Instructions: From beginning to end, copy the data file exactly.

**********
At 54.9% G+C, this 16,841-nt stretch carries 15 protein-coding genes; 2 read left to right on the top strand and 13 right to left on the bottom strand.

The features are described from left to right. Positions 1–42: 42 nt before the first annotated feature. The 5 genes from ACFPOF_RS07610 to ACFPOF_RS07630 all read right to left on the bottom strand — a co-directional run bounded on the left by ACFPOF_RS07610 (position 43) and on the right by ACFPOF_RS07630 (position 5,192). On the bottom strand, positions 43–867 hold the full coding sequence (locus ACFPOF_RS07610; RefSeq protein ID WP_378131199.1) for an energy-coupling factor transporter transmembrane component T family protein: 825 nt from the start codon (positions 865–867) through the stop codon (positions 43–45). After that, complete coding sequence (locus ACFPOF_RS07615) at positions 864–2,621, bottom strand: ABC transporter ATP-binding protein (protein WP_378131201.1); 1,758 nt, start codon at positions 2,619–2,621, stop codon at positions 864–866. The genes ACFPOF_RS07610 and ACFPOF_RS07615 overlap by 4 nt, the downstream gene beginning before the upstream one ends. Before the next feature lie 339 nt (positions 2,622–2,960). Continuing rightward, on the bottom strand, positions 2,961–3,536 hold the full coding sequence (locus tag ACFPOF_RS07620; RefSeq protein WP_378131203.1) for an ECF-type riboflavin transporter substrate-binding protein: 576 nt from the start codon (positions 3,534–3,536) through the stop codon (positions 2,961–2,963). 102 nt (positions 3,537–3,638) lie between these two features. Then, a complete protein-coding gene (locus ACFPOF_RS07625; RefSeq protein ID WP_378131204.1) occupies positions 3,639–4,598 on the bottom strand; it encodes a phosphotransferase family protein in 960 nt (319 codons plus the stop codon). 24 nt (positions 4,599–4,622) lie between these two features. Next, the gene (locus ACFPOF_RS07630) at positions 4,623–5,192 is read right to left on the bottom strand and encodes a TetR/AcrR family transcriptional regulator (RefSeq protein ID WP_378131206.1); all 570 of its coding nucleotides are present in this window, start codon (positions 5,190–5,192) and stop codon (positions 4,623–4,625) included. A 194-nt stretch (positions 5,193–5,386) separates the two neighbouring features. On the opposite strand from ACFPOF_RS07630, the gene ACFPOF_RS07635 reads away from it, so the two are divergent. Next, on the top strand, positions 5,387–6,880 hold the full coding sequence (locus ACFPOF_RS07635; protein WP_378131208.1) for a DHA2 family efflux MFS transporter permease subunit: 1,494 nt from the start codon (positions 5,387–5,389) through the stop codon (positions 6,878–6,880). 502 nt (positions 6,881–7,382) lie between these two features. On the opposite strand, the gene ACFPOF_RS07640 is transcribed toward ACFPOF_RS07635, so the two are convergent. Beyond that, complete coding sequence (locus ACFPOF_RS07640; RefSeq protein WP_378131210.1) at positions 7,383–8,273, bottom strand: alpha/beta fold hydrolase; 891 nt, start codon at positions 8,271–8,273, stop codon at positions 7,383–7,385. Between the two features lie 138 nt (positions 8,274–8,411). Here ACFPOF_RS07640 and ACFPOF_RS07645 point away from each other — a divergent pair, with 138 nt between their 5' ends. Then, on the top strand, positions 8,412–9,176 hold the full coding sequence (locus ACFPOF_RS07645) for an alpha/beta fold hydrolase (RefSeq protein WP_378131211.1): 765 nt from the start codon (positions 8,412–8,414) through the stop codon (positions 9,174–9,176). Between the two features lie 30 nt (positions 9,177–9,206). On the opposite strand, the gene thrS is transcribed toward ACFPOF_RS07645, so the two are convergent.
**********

At 54.9% G+C, this 16,841-nt stretch carries 15 protein-coding genes; 2 read left to right on the top strand and 13 right to left on the bottom strand.

The features are described from left to right. Positions 1–42: 42 nt before the first annotated feature. The 5 genes from ACFPOF_RS07610 to ACFPOF_RS07630 all read right to left on the bottom strand — a co-directional run bounded on the left by ACFPOF_RS07610 (position 43) and on the right by ACFPOF_RS07630 (position 5,192). On the bottom strand, positions 43–867 hold the full coding sequence (locus ACFPOF_RS07610; RefSeq protein ID WP_378131199.1) for an energy-coupling factor transporter transmembrane component T family protein: 825 nt from the start codon (positions 865–867) through the stop codon (positions 43–45). After that, complete coding sequence (locus ACFPOF_RS07615) at positions 864–2,621, bottom strand: ABC transporter ATP-binding protein (protein WP_378131201.1); 1,758 nt, start codon at positions 2,619–2,621, stop codon at positions 864–866. The genes ACFPOF_RS07610 and ACFPOF_RS07615 overlap by 4 nt, the downstream gene beginning before the upstream one ends. Before the next feature lie 339 nt (positions 2,622–2,960). Continuing rightward, on the bottom strand, positions 2,961–3,536 hold the full coding sequence (locus tag ACFPOF_RS07620; RefSeq protein WP_378131203.1) for an ECF-type riboflavin transporter substrate-binding protein: 576 nt from the start codon (positions 3,534–3,536) through the stop codon (positions 2,961–2,963). 102 nt (positions 3,537–3,638) lie between these two features. Then, a complete protein-coding gene (locus ACFPOF_RS07625; RefSeq protein ID WP_378131204.1) occupies positions 3,639–4,598 on the bottom strand; it encodes a phosphotransferase family protein in 960 nt (319 codons plus the stop codon). 24 nt (positions 4,599–4,622) lie between these two features. Next, the gene (locus ACFPOF_RS07630) at positions 4,623–5,192 is read right to left on the bottom strand and encodes a TetR/AcrR family transcriptional regulator (RefSeq protein ID WP_378131206.1); all 570 of its coding nucleotides are present in this window, start codon (positions 5,190–5,192) and stop codon (positions 4,623–4,625) included. A 194-nt stretch (positions 5,193–5,386) separates the two neighbouring features. On the opposite strand from ACFPOF_RS07630, the gene ACFPOF_RS07635 reads away from it, so the two are divergent. Next, on the top strand, positions 5,387–6,880 hold the full coding sequence (locus ACFPOF_RS07635; protein WP_378131208.1) for a DHA2 family efflux MFS transporter permease subunit: 1,494 nt from the start codon (positions 5,387–5,389) through the stop codon (positions 6,878–6,880). 502 nt (positions 6,881–7,382) lie between these two features. On the opposite strand, the gene ACFPOF_RS07640 is transcribed toward ACFPOF_RS07635, so the two are convergent. Beyond that, complete coding sequence (locus ACFPOF_RS07640; RefSeq protein WP_378131210.1) at positions 7,383–8,273, bottom strand: alpha/beta fold hydrolase; 891 nt, start codon at positions 8,271–8,273, stop codon at positions 7,383–7,385. Between the two features lie 138 nt (positions 8,274–8,411). Here ACFPOF_RS07640 and ACFPOF_RS07645 point away from each other — a divergent pair, with 138 nt between their 5' ends. Then, on the top strand, positions 8,412–9,176 hold the full coding sequence (locus ACFPOF_RS07645) for an alpha/beta fold hydrolase (RefSeq protein WP_378131211.1): 765 nt from the start codon (positions 8,412–8,414) through the stop codon (positions 9,174–9,176). Between the two features lie 30 nt (positions 9,177–9,206). On the opposite strand, the gene thrS is transcribed toward ACFPOF_RS07645, so the two are convergent.